The historic Highland Median, which we all drive past daily, will soon get some much needed love and attention from the City, thanks to the efforts of the surrounding neighbors and the Hancock Park Homeowner’s Association.
Adel H. Hagekhalil, P.E., Executive Director and General Manager of the Bureau of Street Services, now known as StreetsLA, told the Buzz that he and his staff will be meeting tomorrow afternoon with residents, as well as staff from CD4 and CD5 – which jointly share jurisdiction for the median – to discuss what needs to be done to maintain and improve it.
Currently, the median receives biweekly maintenance, but neighbors have reported trash being mowed over rather than removed, sprinklers shooting geysers of water from broken sprinkler heads during the early morning hours,and brown patches where sprinklers are either not reaching or not working.
“We are ready to listen and figure out what needs to be done,” Hagekhalil said in an interview this morning with the Buzz. “We finally have the resources and the commitment to improvement and maintenance of the median. We will find out tomorrow what is not being taken care of and I am confident we can come up with a solution.”
“I have been working with the community on maintenance and care for the Highland Avenue medians for years, as well as upgrading other community infrastructure in District Four,” Councilmember Ryu said. “With Adel at the helm of the Bureau of Street Services, we have someone willing to think outside the box and work with us on creating new solutions. I’m glad to see the Bureau work together with my office the community to bring long-term solutions to this neighborhood.”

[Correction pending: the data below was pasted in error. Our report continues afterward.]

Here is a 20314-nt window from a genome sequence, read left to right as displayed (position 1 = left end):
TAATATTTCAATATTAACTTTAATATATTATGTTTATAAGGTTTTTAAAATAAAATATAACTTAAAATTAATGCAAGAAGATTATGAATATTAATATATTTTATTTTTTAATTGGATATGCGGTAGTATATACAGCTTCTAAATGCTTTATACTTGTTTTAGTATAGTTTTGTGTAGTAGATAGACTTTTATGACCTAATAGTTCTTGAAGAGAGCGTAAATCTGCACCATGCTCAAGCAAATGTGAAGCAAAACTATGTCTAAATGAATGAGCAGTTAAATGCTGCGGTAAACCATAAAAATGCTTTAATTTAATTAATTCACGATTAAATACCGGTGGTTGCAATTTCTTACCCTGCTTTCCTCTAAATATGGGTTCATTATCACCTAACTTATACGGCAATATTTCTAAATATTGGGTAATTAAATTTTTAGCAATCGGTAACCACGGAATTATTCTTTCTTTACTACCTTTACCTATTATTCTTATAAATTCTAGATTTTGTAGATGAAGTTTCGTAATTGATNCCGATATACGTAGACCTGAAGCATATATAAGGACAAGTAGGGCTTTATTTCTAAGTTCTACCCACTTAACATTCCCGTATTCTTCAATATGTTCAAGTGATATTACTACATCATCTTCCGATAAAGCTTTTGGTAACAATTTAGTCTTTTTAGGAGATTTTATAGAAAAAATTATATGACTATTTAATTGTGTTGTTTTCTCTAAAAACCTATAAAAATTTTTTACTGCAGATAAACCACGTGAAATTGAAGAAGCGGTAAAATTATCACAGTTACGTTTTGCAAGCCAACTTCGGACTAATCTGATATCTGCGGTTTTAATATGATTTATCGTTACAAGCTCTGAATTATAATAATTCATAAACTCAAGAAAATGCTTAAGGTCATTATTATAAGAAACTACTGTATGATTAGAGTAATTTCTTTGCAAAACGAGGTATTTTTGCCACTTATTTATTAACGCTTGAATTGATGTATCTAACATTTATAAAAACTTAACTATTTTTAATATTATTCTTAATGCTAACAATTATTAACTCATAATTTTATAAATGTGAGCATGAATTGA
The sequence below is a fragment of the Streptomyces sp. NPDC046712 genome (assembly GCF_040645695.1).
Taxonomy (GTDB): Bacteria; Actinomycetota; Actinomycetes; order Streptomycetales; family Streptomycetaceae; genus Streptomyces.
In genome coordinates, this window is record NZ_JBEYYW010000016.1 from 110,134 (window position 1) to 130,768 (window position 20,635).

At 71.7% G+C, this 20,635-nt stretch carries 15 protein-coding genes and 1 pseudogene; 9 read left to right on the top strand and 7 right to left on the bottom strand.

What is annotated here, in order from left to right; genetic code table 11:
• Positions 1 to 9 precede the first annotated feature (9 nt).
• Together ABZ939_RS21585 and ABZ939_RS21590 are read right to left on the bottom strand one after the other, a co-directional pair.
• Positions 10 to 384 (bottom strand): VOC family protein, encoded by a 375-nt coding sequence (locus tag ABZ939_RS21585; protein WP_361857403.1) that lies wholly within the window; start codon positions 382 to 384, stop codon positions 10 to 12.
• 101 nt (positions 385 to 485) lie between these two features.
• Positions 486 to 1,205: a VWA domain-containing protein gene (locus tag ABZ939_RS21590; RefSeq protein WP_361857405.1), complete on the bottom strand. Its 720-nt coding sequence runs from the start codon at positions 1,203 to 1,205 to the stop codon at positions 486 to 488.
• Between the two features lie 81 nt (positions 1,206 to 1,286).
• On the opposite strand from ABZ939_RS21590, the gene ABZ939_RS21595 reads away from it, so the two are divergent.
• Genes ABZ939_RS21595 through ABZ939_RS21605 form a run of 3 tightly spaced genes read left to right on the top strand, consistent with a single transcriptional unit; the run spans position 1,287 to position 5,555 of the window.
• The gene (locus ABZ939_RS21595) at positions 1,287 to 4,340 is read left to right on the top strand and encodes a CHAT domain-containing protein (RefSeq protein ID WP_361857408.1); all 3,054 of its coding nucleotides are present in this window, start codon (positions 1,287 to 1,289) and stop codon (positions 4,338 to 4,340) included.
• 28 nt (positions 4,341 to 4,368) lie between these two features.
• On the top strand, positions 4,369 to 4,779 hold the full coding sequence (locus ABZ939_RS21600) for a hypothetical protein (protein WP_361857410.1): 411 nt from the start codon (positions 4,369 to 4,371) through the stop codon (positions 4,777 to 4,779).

Hancock Park residents have been fighting to preserve their beloved median for years. The grass-planted median strip, which runs a mile and a quarter from Melrose Ave. to Wilshire Blvd., and its now iconic palms – Queen palms (Syagrus romanzoffiana) and Mexican fan palms (Washingtonia robusta), planted in 1928- was designated a Historic Cultural Monument in 1972, after the city tried to remove some of the trees to create left turn lanes.
“At one time, the island (as it was known to local residents) was taken care of by the residents, ” explained Beverly Herman, who moved into her home on Highland Avenue south of Third Street in 1964. At the time, Herman said, the traffic wasn’t bad at all — in fact you could almost talk to the neighbors across the street.
“The city said they’d take it over and we didn’t know what the ultimate plans were going to be, until one day we learned they were going to put in left turn lanes on Highland. Well, we didn’t want that. This was a residential area; we wanted to keep it that way,” said Herman, whose husband, Gary Herman, Sr. served as president of the homeowners’ association at one point.
Herman told the Buzz that she got a call one morning asking everyone who was home to run down and try to stop the city from cutting down the trees.
“Someone called asking all the women who were available to run down,” said Herman, who is pictured below in as photograph from the Los Angeles Times coverage of the protest on Monday, January 10, 1972, with her neighbor, Joan O’Brien, holding her young son. “When we got there, the trucks were there so we put ourselves against the trees. Well, the city didn’t want to mess around with that and someone called the news media and it was put on the news.”
At the time, the City had planned to cut down 31 of the 71 trees to widen the street and add left turn lanes. According to news reports at the time, then Councilmember John Ferraro convinced the City Public Works Department to an eight-day delay in cutting down the trees, giving the residents time to be heard and City officials time to review the $200,000 road improvement project.